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Honolulu Star-Bulletin, April 7, 2009, Telehealth Bolsters Patient Care at Home 

St. Francis launches a service to keep nurses and clients better connected

St. Francis Healthcare System began providing services to some Oahu patients over phone lines yesterday.

With telehealth services, a monitor that looks like an automatic blood-pressure machine prompts patients to check their weight, blood pressure, blood sugar and oxygen in the blood. It also provides medication reminders.

"It's working out really well and we decided to extend it," said Corinne Suzuka, registered nurse and executive director of St. Francis Home Care Services.

She said the service has about 60 clients on Kauai and about 120 on Oahu. Home health nurses usually visit them two to three times a week to monitor and assess their medical conditions, she said.

Patients or family members are taught to use the monitors.

"The beauty of telehealth monitoring is that it provides real-time patient data to us instantly and allows our nurses to be in contact with their patients virtually on a daily basis so they can take appropriate action and keep their doctor informed," Suzuka said.

The data can tell them if something is out of whack, she said, such as increased blood pressure or pulse, fluid retention, weight gain or loss and changes in blood-glucose levels.

The information can be forwarded to the Web site and put on a laptop "so we can be anywhere looking at the data," Suzuka said. "We can call up to see what's happened. If we can't get hold of them, we make a visit."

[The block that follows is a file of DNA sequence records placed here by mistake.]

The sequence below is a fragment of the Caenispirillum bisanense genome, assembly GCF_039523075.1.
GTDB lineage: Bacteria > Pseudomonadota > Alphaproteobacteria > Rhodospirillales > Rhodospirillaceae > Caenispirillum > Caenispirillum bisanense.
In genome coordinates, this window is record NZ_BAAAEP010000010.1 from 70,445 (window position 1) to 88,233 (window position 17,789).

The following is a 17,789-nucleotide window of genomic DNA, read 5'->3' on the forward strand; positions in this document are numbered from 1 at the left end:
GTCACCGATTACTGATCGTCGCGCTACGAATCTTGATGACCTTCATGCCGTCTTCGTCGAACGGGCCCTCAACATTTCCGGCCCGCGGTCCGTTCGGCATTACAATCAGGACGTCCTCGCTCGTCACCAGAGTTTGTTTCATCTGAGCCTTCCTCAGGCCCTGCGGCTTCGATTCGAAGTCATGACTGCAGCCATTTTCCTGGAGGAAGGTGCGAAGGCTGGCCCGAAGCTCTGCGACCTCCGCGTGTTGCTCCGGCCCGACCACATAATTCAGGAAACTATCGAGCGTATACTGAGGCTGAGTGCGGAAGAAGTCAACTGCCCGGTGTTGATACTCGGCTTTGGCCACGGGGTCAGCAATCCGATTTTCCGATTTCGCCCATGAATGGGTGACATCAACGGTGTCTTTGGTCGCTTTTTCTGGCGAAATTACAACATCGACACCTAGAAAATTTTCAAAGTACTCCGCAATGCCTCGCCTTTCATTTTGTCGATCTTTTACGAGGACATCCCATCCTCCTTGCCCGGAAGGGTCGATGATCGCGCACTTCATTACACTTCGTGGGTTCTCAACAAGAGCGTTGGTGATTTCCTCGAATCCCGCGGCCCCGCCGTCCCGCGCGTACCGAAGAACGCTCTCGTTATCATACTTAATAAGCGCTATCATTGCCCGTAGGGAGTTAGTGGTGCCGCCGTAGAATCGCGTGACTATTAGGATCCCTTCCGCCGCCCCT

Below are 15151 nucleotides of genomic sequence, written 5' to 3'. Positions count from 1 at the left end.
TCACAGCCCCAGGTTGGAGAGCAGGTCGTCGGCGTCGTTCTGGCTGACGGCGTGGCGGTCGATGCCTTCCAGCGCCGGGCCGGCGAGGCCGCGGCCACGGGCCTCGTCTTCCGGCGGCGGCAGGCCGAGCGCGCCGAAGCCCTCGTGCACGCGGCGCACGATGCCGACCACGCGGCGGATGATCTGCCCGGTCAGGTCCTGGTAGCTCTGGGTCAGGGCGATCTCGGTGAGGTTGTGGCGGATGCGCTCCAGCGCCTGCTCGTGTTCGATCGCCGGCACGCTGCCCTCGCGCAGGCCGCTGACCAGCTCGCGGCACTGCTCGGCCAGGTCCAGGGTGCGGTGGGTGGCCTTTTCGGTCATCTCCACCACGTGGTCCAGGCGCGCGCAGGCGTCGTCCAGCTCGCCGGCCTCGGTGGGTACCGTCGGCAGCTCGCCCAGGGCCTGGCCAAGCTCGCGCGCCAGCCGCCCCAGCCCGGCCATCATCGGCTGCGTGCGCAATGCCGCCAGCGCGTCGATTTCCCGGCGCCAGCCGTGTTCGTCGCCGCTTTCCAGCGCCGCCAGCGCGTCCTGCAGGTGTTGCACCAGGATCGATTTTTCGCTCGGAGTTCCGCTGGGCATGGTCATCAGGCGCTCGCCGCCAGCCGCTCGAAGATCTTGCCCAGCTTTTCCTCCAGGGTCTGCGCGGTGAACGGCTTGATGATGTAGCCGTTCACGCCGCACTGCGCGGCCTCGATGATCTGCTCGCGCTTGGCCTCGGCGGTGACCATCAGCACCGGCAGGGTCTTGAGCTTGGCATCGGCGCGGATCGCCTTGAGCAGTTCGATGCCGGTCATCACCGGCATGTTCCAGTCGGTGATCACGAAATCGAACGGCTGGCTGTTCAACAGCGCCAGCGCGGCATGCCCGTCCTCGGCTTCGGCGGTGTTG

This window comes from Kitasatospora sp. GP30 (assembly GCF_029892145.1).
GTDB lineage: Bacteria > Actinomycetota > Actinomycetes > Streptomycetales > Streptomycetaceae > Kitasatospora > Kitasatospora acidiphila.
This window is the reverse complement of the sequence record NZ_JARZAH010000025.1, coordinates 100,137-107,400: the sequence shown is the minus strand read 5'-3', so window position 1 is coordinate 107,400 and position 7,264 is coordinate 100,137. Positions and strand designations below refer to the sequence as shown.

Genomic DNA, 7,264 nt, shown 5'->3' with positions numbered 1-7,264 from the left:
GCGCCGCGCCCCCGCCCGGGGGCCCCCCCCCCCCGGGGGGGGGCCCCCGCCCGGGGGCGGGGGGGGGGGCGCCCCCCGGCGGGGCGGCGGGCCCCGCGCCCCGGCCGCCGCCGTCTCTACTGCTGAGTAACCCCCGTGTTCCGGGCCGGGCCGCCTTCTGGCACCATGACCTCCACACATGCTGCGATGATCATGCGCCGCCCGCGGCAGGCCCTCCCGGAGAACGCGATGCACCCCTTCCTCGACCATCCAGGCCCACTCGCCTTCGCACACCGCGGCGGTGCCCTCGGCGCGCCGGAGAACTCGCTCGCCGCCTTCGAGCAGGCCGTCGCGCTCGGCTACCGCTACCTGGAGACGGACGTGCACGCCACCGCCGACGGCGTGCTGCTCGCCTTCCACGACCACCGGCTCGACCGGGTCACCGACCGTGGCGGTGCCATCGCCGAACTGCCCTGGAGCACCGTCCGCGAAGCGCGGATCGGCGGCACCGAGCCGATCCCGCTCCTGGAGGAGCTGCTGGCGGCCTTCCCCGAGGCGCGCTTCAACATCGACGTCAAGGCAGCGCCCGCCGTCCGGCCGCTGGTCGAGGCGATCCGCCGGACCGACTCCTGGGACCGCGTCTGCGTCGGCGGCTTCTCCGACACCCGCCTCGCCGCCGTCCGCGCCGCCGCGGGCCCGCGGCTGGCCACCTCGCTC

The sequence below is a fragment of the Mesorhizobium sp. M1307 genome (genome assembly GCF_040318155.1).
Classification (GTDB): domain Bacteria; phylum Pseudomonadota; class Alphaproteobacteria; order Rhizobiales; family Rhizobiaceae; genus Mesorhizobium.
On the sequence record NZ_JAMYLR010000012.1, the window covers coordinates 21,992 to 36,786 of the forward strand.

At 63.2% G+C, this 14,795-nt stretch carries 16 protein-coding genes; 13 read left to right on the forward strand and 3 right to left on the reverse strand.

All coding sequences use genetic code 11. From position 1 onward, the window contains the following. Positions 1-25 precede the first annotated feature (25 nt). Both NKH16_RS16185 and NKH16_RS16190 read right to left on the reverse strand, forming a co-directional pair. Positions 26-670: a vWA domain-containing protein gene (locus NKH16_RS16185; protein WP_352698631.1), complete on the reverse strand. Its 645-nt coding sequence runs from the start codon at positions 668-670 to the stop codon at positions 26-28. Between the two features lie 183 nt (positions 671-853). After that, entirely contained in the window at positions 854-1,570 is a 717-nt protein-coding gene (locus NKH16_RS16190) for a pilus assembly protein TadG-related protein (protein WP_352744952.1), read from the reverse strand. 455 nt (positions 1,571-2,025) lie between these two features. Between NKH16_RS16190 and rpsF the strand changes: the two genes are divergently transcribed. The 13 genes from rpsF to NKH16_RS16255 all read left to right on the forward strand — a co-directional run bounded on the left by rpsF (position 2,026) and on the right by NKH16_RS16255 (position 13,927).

The Oahu program will begin with 10 monitors, and more will be added as referrals from physicians grow, Suzuka said.

The first Oahu telehealth patients will be those with congestive heart failure, emphysema, diabetes or chronic obstructive pulmonary disease, Suzuka said.

To qualify for the free service, patients not only must be referred by a physician, they must be homebound or unable to leave home without assistance and in need of skilled nursing, physical or speech/language therapy.

Early symptoms of a medical problem can be identified with telehealth monitoring to allow intervention and prevent emergency-room visits and hospital stays, she said.

Dardanelle Kaauwai, a registered nurse who directs St. Francis Home Care Services on Kauai, said 13 patients have been in the telehealth program since it began last November and that it has had a positive impact.

For example, she said, a patient with asthma who would normally go to the emergency room with difficulty breathing was reminded by nurses over the phone to use his inhalers to control his symptoms.

"Another patient's weight gain often caused him fear of congestive heart failure," Kaauwai said. "Again, our nurses were able to instruct the patient over the phone about taking his medications properly."